Melting glaciers reveal landscapes not seen in 40,000 years

Olive Hawkins
February 1, 2019

Climate change is pulling back the curtain and exposing an Arctic landscape not seen by the Sun in 40,000 years or more.

"The Arctic is now warming two to three times faster than the rest of the globe, so naturally, glaciers and ice caps are going to react faster", explained Simon Pendleton, a researcher at CU Boulder's Institute of Arctic and Alpine Research (INSTAAR), and the leading author of the recent study.

For this study, scientists plucked 48 mosses and lichens - still rooted in the spots where they were killed by expanding ice millennia ago - from the edges of 30 retreating ice caps on Canada's Baffin Island during summers from 2010 to 2015.

The modern-day retreat of glaciers and ice caps on Baffin Island are revealing plants preserved beneath them that can shed light on the last time the Arctic was as warm as it is now.

Previous observations indicate that foliage is soon "removed" from the environment once it loses that protective ice layer, either by meltwater in the summertime or wind-blown snow in winter. When the ice melts the ancient plants that were caught during the freezing stage are released.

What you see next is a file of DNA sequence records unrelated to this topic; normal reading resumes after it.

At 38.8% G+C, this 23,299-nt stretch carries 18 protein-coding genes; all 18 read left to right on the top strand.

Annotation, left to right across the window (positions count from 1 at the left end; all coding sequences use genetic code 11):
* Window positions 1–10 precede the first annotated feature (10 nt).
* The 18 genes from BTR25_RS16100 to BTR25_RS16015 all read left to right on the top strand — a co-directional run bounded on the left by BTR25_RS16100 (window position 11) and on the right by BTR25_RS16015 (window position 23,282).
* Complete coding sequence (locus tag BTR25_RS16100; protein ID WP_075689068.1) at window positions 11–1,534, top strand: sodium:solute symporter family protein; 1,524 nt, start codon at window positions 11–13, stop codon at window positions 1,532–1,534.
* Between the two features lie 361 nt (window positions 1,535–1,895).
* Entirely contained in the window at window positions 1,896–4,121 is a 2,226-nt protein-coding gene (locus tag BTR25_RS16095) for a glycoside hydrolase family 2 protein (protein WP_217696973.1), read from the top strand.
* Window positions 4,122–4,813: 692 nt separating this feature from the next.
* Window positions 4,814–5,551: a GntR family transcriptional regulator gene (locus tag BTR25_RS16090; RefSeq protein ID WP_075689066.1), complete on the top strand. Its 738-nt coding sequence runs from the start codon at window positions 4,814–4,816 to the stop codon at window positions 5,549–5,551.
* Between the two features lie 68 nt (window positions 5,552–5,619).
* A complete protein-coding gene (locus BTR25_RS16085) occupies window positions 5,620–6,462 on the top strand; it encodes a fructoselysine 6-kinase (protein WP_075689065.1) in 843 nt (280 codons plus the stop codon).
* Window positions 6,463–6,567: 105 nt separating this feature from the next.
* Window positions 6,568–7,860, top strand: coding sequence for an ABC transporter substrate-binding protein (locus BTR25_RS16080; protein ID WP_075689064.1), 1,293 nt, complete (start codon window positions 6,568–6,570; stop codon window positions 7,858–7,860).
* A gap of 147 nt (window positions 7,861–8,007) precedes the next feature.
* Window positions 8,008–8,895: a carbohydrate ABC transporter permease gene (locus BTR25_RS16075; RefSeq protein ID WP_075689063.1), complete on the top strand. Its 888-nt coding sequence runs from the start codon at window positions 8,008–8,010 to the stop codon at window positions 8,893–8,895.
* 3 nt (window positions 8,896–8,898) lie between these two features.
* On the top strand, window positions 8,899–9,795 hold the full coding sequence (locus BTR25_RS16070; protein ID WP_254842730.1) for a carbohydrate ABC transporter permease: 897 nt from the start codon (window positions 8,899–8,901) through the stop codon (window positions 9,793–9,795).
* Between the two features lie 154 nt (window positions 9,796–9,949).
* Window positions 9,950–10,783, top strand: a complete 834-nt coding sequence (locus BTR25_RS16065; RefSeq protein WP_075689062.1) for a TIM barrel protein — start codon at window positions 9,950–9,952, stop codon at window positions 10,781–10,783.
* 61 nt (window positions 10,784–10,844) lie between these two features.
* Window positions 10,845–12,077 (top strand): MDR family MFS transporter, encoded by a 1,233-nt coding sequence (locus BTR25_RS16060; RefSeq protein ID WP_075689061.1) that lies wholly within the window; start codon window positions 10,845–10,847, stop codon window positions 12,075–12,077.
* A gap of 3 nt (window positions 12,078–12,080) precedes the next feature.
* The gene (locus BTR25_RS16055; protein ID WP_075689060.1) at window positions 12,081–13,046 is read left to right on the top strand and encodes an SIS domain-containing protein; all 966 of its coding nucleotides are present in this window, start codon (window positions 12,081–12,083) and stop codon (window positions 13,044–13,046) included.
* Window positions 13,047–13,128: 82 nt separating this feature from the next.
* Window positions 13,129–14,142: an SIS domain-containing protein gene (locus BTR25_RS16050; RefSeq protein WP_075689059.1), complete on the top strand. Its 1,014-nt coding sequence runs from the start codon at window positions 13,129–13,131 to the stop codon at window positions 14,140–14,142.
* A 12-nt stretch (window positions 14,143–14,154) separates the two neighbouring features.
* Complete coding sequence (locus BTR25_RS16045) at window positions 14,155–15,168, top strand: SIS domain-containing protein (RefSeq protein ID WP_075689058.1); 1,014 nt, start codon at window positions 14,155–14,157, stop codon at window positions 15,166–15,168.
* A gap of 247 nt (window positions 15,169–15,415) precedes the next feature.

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Even with the naked eye, the changing landscape of Baffin Island is obvious. The recently exposed landscape, largely on plateaus between fjords, is dominated by boulders, bedrock and tundra vegetation. They, too, were bereft of radiocarbon.

The team also sampled quartz from each site to establish the age and history of the landscape.

Simon Pendleton, a doctoral researcher at the University of Colorado's Institute of Arctic and Alpine Research, is the lead author of the study published Friday in the journal Nature Communications. More alarmingly, the region might be ice-free in a few centuries, the researchers warned.

"Unlike biology, which has spent the past three billion years developing schemes to avoid being impacted by climate change, glaciers have no strategy for survival", said Gifford Miller, senior author of the research and a professor of geological sciences at CU Boulder. They're well behaved, responding directly to summer temperature. "This makes them one of the most reliable proxies for changes in summer temperature". Like the rest of the Arctic circle, the region is experiencing warming at a rate twice the global average - so much so that plants and moss that haven't been exposed since the last ice age are now starting to creep through the melting ice.

The level of carbon dioxide that is present in the atmosphere will reach a new record in 2019, heralding warmer summers that will come in the future. "A high elevation location might hold onto its ice longer, for example", Pendleton said in a statement from the university.

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